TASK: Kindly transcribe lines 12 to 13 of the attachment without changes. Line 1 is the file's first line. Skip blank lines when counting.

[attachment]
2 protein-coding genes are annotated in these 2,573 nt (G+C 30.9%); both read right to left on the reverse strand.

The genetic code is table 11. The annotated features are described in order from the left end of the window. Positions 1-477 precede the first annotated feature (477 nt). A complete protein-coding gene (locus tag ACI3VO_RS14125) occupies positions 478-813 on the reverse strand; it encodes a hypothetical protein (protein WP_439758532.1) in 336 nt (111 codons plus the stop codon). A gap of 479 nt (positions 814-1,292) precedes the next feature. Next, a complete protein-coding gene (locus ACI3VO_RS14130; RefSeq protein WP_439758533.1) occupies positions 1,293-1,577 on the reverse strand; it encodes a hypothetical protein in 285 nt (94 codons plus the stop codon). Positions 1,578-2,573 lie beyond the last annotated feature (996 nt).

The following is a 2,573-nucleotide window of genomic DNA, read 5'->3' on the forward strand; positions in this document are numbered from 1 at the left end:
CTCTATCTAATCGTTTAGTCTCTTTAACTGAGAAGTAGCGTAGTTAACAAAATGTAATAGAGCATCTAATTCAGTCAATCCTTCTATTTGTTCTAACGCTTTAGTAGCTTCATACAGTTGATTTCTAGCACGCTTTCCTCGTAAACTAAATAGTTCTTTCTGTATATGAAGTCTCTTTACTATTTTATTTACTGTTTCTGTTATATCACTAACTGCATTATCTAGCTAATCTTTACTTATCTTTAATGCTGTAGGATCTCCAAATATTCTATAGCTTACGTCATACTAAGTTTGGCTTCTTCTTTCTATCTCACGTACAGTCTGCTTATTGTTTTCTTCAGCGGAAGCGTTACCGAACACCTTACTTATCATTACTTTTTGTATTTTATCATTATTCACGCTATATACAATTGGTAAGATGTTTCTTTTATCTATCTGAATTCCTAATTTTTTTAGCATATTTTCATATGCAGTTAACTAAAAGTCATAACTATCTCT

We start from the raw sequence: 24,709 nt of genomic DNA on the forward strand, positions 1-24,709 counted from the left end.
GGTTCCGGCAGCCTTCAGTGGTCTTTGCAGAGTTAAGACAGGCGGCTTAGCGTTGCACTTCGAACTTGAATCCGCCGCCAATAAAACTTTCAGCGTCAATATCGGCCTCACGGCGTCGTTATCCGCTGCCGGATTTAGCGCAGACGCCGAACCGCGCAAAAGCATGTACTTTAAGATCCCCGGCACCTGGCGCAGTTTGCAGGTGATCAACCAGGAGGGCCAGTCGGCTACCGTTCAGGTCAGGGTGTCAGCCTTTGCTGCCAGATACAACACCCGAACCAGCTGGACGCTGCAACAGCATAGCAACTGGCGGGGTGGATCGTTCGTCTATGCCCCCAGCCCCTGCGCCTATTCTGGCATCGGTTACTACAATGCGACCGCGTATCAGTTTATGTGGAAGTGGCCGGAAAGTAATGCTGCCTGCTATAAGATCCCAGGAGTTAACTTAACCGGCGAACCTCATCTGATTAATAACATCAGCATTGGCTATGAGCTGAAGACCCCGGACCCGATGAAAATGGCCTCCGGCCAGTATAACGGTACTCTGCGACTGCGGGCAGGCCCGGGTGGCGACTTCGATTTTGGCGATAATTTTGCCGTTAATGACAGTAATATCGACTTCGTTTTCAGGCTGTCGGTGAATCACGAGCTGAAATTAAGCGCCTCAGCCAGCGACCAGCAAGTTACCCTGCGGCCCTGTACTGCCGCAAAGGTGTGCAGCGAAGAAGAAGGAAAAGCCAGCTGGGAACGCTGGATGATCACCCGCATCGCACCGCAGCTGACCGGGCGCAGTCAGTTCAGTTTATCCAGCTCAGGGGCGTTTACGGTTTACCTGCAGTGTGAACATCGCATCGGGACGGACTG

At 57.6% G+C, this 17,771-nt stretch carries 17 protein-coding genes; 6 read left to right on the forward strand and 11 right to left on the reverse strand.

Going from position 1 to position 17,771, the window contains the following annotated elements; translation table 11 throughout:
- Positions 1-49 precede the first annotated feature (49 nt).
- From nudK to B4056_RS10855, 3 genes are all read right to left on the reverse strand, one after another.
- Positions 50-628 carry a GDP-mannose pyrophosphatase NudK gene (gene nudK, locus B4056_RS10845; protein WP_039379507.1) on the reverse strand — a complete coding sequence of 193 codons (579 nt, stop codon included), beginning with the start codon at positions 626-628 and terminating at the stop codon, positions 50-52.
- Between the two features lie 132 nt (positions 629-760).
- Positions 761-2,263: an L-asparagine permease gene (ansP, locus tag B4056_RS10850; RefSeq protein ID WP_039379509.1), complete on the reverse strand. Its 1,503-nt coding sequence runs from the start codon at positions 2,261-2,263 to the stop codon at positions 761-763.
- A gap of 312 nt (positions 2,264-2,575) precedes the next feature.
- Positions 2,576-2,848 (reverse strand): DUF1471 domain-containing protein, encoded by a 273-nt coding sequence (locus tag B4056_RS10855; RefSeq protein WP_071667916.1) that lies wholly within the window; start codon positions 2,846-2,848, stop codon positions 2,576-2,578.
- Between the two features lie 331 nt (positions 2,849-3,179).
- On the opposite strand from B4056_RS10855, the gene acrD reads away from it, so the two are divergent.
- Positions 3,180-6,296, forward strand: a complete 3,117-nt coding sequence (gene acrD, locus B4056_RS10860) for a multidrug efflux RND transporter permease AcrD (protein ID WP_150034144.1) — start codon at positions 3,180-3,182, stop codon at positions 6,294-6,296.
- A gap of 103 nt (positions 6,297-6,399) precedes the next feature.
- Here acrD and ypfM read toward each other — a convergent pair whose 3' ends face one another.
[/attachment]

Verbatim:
- Between the two features lie 132 nt (positions 629-760).
- Positions 761-2,263: an L-asparagine permease gene (ansP, locus tag B4056_RS10850; RefSeq protein ID WP_039379509.1), complete on the reverse strand. Its 1,503-nt coding sequence runs from the start codon at positions 2,261-2,263 to the stop codon at positions 761-763.